For 73 years, the Communist Party aggressively suppressed religious worship in Russia. Once that era of control was over, people quickly found their religious devotion again. Communities in some areas are dominated by Islam, but the majority of believers across the country attend Russian Orthodox churches. Russian society as a whole has become increasingly intolerant of those who follow different beliefs. Many minority religious faiths and cults, including the Jehovah's Witnesses and Scientologists, have been made illegal.
Even atheist views can cause offence. In 2012, three members of the feminist protest punk group Pussy Riot were given prison sentences of two years for “hooliganism motivated by religious hatred”. This was following a short punk performance by the band in Moscow’s Cathedral of Christ the Saviour.
Russia has a long and complicated history of political relationships with countries and states near and far. Some of them have been violent and bloody, such as the war in Chechnya and related terrorist massacres in Russia. Other relationships have warmed and cooled again, including those with the EU and the US. Hostilities with the Republic of Ukraine have been ongoing since 2014, and annexation of the Crimea by Russia remains in place.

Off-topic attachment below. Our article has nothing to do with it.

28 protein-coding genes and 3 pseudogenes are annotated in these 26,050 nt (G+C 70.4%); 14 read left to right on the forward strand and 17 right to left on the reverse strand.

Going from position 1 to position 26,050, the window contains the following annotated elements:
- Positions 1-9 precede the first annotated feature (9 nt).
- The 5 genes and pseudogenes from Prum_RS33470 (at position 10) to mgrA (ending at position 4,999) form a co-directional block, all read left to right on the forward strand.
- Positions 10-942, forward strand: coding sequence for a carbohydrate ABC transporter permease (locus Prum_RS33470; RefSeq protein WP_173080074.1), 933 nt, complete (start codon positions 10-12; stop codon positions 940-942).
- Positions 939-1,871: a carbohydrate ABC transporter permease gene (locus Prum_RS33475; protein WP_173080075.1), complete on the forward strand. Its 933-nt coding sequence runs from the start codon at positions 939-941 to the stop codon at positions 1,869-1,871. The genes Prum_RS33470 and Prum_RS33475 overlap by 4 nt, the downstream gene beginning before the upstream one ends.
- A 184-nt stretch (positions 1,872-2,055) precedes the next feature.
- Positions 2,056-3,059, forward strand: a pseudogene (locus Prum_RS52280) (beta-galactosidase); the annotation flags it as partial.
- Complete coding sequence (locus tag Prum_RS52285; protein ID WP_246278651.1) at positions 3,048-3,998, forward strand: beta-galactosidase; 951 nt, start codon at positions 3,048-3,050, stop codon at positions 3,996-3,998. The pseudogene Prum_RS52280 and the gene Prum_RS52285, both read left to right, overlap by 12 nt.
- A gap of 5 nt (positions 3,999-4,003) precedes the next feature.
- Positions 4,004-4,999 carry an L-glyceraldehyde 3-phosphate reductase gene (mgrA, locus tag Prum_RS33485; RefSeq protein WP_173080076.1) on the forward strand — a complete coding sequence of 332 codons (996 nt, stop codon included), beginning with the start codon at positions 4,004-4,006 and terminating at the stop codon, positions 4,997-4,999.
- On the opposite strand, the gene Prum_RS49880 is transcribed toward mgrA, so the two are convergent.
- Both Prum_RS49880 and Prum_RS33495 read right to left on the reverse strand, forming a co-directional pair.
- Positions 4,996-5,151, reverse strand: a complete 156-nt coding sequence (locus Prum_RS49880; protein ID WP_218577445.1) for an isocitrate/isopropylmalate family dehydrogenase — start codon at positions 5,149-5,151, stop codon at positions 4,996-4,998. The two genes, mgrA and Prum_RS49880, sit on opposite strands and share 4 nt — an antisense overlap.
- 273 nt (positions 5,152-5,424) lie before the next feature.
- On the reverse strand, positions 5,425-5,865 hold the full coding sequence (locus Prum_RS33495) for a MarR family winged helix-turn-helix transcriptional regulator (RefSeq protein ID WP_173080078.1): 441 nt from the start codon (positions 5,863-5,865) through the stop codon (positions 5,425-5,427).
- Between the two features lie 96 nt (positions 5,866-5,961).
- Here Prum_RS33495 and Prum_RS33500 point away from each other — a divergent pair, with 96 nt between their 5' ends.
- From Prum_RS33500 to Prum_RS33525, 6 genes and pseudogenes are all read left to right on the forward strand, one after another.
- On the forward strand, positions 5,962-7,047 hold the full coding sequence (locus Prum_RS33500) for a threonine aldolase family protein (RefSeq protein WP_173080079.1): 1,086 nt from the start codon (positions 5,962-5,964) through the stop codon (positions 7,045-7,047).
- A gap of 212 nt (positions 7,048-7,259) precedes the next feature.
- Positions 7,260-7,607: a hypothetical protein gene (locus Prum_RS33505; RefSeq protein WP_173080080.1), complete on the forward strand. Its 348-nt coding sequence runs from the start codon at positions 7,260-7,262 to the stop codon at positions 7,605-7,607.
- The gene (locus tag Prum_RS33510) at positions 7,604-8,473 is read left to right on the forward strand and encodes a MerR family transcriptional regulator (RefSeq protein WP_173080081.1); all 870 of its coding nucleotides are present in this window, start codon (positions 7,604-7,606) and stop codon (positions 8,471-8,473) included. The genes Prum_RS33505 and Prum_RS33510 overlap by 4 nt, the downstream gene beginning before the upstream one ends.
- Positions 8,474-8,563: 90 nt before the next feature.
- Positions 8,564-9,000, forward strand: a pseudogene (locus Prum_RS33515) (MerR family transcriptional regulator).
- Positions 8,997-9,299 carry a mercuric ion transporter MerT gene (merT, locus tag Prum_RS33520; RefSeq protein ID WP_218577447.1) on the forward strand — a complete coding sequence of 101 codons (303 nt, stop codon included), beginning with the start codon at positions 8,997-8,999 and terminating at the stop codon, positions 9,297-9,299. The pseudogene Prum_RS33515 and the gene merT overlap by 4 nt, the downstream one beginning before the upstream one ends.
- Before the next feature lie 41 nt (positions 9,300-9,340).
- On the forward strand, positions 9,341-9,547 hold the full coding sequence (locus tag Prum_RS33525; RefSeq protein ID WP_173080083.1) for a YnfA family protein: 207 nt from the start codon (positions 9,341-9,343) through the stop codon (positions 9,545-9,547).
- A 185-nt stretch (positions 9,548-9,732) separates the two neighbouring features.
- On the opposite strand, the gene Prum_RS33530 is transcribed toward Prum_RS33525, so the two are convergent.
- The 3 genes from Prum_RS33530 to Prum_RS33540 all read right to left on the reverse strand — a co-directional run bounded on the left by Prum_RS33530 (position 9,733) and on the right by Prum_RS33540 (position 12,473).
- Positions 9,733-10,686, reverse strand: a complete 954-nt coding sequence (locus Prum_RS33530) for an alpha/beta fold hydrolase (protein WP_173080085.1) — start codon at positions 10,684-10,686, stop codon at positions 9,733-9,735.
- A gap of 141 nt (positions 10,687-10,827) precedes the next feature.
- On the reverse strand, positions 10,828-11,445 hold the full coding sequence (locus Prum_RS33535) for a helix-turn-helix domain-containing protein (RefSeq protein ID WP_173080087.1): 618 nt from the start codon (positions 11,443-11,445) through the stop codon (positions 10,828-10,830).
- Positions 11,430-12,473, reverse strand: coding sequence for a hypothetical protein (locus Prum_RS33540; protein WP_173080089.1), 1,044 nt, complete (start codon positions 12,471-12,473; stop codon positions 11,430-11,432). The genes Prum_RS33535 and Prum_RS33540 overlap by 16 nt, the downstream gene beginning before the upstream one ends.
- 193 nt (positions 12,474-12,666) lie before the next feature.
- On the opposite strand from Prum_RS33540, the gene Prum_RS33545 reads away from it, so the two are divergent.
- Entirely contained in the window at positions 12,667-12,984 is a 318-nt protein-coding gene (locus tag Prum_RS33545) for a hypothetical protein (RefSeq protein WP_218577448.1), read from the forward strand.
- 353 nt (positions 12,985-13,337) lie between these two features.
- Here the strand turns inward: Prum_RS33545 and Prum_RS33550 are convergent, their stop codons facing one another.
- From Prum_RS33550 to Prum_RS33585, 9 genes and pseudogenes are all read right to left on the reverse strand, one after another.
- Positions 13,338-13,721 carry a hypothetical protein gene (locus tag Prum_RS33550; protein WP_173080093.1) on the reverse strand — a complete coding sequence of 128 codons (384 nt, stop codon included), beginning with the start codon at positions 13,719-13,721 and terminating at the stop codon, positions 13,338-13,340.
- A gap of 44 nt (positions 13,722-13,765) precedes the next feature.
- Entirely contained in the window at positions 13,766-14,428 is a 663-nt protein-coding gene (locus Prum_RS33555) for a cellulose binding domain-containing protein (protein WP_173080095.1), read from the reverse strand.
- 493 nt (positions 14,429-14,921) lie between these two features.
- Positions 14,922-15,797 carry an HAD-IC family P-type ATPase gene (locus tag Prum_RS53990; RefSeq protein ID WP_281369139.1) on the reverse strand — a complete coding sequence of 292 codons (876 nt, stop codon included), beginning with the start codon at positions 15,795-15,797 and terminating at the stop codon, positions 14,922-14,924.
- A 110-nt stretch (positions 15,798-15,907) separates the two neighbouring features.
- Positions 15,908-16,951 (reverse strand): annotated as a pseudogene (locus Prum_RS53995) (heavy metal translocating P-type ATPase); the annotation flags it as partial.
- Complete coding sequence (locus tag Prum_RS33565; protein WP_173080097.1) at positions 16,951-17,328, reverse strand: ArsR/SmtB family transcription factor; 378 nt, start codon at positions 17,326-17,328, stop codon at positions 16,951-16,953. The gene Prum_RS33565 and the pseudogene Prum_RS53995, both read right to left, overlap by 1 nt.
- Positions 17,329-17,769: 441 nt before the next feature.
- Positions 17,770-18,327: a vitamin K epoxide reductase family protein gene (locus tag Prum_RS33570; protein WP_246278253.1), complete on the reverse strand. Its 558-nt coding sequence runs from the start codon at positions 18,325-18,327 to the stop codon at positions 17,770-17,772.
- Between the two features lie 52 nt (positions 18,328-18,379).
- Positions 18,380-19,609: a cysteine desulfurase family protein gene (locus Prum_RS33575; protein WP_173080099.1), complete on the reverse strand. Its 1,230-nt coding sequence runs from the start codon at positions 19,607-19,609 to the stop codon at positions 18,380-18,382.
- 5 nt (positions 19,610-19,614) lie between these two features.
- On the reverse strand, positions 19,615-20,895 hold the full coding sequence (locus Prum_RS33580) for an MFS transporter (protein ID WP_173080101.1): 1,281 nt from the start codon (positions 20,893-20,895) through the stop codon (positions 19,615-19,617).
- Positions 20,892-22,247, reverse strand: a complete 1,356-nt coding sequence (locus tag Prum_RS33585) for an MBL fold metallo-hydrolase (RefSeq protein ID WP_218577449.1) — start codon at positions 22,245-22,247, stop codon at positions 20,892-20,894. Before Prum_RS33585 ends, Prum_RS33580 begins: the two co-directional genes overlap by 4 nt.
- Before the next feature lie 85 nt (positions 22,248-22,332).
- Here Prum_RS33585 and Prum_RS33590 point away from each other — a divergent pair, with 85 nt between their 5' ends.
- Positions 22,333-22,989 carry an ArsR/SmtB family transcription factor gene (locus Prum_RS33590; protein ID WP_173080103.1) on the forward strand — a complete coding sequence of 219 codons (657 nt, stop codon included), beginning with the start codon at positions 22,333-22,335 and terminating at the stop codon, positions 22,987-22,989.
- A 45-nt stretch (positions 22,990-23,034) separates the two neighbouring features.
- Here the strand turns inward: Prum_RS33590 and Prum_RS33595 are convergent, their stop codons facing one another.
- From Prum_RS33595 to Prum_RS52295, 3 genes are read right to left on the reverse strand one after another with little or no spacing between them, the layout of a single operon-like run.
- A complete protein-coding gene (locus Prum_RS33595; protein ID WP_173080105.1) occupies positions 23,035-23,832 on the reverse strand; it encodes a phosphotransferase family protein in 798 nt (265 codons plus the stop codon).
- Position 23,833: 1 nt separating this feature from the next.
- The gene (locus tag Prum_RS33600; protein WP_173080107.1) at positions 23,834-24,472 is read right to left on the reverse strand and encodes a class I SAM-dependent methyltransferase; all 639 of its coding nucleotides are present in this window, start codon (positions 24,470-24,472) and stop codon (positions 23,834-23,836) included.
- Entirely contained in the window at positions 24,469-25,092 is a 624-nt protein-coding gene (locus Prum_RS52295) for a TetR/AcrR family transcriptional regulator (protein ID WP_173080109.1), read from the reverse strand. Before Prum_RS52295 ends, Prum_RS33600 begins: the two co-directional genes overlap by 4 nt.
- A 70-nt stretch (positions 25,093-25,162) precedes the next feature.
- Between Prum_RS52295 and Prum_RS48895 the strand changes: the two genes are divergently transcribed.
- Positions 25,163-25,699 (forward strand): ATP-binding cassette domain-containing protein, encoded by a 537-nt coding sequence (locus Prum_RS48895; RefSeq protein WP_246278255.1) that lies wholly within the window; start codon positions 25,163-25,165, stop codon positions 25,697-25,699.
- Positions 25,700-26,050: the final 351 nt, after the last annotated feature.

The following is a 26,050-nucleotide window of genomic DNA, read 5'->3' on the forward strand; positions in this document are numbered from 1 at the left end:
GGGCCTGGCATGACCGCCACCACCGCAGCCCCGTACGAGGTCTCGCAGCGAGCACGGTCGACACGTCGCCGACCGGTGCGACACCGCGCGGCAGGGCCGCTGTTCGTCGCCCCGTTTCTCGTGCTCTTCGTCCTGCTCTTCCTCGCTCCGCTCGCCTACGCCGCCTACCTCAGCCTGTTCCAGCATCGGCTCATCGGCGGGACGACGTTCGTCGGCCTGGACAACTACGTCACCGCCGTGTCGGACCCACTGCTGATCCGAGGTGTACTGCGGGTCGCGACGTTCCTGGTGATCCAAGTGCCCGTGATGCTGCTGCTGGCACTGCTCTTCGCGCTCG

Many Russian people feel a sense of threat from the US and its allies, which forms a defensive perspective. This is reinforced by the majority of the media, which portrays Russia as a strong leader. You are strongly advised not to discuss politics with anyone outside your home.
When you arrive in a country whose population sees the world in a different way to the one you have come from, you do need to make some adjustment. US expat Jasilyn, a teacher based in Ufa, advises expats to be “open to new experiences and cultural differences. If you are a woman, you should realize that relationships between men and women are different, and this can be a good or bad thing. Also, be aware that bureaucracy is different and their way of thinking is different. It was really hard when I first came here because it felt like everything was disorganized, but if you just accept it as the way things are you’ll be a lot less stressed out.”